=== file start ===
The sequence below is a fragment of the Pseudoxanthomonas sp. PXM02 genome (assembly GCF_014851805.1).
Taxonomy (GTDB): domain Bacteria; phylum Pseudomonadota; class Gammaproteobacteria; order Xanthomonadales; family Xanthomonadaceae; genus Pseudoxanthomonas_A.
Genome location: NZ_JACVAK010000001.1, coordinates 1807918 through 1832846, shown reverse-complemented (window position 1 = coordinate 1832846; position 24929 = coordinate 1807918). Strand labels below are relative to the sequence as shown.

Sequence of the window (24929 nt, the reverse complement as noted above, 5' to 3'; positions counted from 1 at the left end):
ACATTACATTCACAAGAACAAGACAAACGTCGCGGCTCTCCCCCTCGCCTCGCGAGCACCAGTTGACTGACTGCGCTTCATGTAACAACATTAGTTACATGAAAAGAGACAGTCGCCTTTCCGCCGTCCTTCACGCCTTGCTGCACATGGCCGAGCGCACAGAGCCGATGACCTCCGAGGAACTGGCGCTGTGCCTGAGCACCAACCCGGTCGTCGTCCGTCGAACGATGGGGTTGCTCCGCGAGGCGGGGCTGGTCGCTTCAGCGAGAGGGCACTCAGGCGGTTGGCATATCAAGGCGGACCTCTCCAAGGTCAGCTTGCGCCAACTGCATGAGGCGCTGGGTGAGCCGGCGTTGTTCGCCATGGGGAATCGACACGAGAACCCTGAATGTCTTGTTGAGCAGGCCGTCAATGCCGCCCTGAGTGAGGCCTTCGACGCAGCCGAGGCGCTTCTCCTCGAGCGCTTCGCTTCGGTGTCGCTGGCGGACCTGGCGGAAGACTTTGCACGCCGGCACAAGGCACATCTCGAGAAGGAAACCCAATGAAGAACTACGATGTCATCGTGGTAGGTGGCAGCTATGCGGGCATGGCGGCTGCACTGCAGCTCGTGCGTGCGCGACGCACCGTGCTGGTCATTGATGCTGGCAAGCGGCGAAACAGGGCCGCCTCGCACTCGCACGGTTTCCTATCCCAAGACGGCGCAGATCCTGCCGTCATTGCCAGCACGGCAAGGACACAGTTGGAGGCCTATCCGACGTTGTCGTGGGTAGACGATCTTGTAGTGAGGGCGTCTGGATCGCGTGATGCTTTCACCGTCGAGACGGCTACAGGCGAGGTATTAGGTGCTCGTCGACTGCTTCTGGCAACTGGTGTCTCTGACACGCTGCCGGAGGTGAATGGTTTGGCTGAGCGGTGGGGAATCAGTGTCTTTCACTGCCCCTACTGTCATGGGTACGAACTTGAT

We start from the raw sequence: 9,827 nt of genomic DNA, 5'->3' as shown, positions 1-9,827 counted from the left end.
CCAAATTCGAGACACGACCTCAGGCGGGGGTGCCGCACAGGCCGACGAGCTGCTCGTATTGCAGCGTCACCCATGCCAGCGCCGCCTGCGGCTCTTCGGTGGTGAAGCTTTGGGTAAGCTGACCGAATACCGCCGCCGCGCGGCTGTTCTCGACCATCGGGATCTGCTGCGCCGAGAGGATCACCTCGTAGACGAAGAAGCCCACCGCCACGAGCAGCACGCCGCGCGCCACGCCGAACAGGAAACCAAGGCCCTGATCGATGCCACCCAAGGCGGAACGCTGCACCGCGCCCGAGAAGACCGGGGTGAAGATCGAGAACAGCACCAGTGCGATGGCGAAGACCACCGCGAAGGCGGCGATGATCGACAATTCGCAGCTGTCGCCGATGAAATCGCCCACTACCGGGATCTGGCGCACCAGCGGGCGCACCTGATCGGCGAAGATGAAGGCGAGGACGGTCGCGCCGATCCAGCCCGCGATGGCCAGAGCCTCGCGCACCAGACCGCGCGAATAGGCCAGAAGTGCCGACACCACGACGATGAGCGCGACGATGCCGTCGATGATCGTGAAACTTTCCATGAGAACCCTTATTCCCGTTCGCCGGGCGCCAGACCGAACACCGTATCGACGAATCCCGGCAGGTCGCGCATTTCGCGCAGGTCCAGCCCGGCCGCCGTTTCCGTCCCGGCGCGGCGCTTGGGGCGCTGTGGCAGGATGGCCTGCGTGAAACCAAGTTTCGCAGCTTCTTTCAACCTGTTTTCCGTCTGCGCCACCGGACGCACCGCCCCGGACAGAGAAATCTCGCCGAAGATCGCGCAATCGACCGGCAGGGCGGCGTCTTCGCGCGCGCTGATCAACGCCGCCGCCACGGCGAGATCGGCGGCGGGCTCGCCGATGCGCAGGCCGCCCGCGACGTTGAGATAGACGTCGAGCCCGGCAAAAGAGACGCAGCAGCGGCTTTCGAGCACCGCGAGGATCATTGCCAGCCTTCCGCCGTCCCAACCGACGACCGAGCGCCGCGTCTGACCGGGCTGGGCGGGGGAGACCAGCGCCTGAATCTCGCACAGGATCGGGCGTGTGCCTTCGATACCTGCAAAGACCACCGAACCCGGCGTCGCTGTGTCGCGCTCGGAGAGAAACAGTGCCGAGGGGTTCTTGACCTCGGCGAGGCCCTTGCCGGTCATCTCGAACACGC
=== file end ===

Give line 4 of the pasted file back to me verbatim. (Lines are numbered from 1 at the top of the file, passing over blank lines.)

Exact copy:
Sequence of the window (24929 nt, the reverse complement as noted above, 5' to 3'; positions counted from 1 at the left end):